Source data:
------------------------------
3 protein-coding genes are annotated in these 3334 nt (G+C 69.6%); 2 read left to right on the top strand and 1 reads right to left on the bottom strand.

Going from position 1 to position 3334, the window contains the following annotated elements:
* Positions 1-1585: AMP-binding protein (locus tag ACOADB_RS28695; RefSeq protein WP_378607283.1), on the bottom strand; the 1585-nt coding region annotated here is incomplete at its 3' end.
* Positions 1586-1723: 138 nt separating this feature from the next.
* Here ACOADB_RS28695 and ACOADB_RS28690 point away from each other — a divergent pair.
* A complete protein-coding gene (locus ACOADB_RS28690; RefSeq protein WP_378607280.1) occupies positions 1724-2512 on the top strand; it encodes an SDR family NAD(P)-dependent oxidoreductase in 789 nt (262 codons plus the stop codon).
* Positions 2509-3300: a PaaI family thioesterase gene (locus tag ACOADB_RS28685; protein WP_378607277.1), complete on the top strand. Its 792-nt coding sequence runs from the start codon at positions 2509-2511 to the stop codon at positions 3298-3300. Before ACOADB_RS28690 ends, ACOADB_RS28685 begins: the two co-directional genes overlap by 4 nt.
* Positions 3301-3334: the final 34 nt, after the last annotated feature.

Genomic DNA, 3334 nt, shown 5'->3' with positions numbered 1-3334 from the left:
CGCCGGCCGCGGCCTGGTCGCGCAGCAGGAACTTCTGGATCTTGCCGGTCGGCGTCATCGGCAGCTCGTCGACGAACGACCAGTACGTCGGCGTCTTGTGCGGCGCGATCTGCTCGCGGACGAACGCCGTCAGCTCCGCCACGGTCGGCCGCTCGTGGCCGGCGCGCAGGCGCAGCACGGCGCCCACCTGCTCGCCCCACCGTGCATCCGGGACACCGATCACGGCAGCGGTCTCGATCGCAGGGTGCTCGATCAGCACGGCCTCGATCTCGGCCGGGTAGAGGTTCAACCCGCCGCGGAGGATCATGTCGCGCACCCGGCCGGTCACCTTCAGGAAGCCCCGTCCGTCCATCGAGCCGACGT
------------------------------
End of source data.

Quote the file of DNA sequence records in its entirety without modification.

3 protein-coding genes are annotated in these 3334 nt (G+C 69.6%); 2 read left to right on the top strand and 1 reads right to left on the bottom strand.

Going from position 1 to position 3334, the window contains the following annotated elements:
* Positions 1-1585: AMP-binding protein (locus tag ACOADB_RS28695; RefSeq protein WP_378607283.1), on the bottom strand; the 1585-nt coding region annotated here is incomplete at its 3' end.
* Positions 1586-1723: 138 nt separating this feature from the next.
* Here ACOADB_RS28695 and ACOADB_RS28690 point away from each other — a divergent pair.
* A complete protein-coding gene (locus ACOADB_RS28690; RefSeq protein WP_378607280.1) occupies positions 1724-2512 on the top strand; it encodes an SDR family NAD(P)-dependent oxidoreductase in 789 nt (262 codons plus the stop codon).
* Positions 2509-3300: a PaaI family thioesterase gene (locus tag ACOADB_RS28685; protein WP_378607277.1), complete on the top strand. Its 792-nt coding sequence runs from the start codon at positions 2509-2511 to the stop codon at positions 3298-3300. Before ACOADB_RS28690 ends, ACOADB_RS28685 begins: the two co-directional genes overlap by 4 nt.
* Positions 3301-3334: the final 34 nt, after the last annotated feature.

Genomic DNA, 3334 nt, shown 5'->3' with positions numbered 1-3334 from the left:
CGCCGGCCGCGGCCTGGTCGCGCAGCAGGAACTTCTGGATCTTGCCGGTCGGCGTCATCGGCAGCTCGTCGACGAACGACCAGTACGTCGGCGTCTTGTGCGGCGCGATCTGCTCGCGGACGAACGCCGTCAGCTCCGCCACGGTCGGCCGCTCGTGGCCGGCGCGCAGGCGCAGCACGGCGCCCACCTGCTCGCCCCACCGTGCATCCGGGACACCGATCACGGCAGCGGTCTCGATCGCAGGGTGCTCGATCAGCACGGCCTCGATCTCGGCCGGGTAGAGGTTCAACCCGCCGCGGAGGATCATGTCGCGCACCCGGCCGGTCACCTTCAGGAAGCCCCGTCCGTCCATCGAGCCGACGT